In many case it’s turning out that the only thing uglier than the malware organizations are being plagued with may very well be the way they respond to those attacks. Two separate studies published this week suggest there’s a lot of room for improvement in terms of how organizations go about investigating and responding to a potential security breach.Both studies suggest that SIEM platforms are seriously flawed. While it’s important to have something that functions as a system of record for tracking and analyzing security breaches, SIEM platforms wind u generating massive amounts of alerts that each need to be investigated. Inevitably, IT security fatigue sets in as the IT organization become inured to those alerts. Of course, lost in that steady stream on alerts is the warning that a major IT security incident is in fact in progress; assuming, of course, the organization can find and then afford to hire someone with the expertise needed to make sense of those alerts in the first place. Before too long the IT organization is left trying to explain to the board that despite the investments made in IT security there was still as security breach that inflicted hundreds of thousands of dollars in damage.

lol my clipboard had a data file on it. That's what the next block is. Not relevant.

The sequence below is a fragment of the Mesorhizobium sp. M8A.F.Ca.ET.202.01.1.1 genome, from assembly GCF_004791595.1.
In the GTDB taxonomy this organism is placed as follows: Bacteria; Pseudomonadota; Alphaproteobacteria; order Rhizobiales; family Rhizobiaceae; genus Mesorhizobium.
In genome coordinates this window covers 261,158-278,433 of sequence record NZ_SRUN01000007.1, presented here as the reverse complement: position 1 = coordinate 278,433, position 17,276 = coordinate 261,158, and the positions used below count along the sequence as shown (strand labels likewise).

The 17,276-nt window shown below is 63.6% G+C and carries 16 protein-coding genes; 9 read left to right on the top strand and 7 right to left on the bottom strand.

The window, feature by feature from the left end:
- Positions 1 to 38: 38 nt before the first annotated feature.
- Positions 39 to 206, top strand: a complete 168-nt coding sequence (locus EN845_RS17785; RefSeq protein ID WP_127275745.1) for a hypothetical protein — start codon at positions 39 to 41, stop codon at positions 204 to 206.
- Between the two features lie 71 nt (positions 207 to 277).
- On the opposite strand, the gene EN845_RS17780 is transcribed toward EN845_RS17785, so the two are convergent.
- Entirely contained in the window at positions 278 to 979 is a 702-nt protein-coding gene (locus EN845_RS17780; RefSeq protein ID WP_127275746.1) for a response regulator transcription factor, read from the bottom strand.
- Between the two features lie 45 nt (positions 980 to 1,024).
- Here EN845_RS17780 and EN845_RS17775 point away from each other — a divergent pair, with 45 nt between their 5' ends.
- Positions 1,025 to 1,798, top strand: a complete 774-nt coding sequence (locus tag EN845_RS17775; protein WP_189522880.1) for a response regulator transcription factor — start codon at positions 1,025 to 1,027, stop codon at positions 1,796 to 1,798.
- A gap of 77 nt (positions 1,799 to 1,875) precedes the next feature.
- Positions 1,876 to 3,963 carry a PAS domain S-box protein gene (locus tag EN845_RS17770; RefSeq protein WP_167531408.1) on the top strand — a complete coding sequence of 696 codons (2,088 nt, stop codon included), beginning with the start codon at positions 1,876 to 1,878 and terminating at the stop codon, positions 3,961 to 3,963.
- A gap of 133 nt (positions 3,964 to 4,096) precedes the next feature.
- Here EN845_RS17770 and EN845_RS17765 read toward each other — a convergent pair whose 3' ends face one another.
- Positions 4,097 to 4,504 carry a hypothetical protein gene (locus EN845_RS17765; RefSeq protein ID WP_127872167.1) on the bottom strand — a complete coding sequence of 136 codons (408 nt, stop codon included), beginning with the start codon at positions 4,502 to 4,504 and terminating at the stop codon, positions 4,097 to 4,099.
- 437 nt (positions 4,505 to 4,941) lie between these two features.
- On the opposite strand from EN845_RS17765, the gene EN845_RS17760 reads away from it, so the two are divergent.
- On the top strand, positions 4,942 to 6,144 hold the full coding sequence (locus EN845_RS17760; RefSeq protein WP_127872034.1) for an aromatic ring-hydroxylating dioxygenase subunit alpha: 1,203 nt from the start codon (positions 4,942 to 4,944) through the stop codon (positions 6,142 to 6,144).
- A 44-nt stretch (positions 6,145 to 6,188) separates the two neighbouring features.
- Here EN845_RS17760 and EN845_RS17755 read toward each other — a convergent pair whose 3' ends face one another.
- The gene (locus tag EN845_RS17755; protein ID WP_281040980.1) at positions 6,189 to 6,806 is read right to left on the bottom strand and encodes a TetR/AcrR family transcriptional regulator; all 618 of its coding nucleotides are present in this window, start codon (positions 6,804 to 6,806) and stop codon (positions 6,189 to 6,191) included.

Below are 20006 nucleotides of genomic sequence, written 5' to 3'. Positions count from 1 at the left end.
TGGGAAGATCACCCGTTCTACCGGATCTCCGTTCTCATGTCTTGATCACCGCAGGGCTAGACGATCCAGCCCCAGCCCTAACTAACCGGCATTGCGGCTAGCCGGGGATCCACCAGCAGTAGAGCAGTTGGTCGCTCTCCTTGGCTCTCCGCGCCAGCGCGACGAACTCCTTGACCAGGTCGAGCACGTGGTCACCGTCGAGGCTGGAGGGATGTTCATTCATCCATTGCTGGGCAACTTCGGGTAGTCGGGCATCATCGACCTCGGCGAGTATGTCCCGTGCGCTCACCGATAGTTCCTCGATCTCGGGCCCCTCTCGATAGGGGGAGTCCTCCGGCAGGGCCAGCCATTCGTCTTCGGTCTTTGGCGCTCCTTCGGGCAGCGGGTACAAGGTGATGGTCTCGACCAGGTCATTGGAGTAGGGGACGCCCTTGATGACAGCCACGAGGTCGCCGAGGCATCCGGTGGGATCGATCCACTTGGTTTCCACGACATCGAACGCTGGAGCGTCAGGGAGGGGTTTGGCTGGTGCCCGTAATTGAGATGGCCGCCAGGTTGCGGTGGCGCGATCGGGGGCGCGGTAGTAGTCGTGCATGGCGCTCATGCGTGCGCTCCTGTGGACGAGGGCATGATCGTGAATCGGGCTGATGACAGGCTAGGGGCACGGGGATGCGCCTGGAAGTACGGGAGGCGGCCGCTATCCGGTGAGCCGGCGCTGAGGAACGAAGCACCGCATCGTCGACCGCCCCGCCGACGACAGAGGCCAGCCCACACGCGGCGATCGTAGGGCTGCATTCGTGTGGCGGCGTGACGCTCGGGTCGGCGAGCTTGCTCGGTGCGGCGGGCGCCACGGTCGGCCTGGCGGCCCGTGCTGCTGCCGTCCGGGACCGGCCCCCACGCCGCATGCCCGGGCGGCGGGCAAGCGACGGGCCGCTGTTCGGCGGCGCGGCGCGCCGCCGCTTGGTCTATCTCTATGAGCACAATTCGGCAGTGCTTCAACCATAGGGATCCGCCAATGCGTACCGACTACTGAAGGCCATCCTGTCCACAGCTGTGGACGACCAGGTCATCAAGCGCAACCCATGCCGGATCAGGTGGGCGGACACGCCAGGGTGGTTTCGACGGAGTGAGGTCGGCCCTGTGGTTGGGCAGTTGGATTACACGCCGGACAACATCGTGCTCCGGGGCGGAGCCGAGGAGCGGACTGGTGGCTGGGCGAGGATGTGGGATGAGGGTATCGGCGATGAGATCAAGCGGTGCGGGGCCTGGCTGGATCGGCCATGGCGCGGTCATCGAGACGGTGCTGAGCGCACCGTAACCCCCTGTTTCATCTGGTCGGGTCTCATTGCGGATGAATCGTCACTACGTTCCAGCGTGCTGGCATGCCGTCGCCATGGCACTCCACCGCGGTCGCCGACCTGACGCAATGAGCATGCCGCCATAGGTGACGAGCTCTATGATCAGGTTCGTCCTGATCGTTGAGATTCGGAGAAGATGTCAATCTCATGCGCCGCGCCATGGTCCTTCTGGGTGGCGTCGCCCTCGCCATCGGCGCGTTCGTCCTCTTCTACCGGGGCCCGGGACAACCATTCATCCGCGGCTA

To break that vicious IT security cycle IT organizations clearly need to be able to quickly triage alerts as part on a well-defined incident response plan. That plan needs to provide a strategy for containing potential threats in a way that is least disruptive to the business as possible. It’s simply not practical for most organizations to isolate multiple systems that might be infected multiple times a day. When malware is discovered, however, IT organizations need to be able to first determine the severity of the threat. That determination will then dictate a more informed response that minimizes disruption to the business.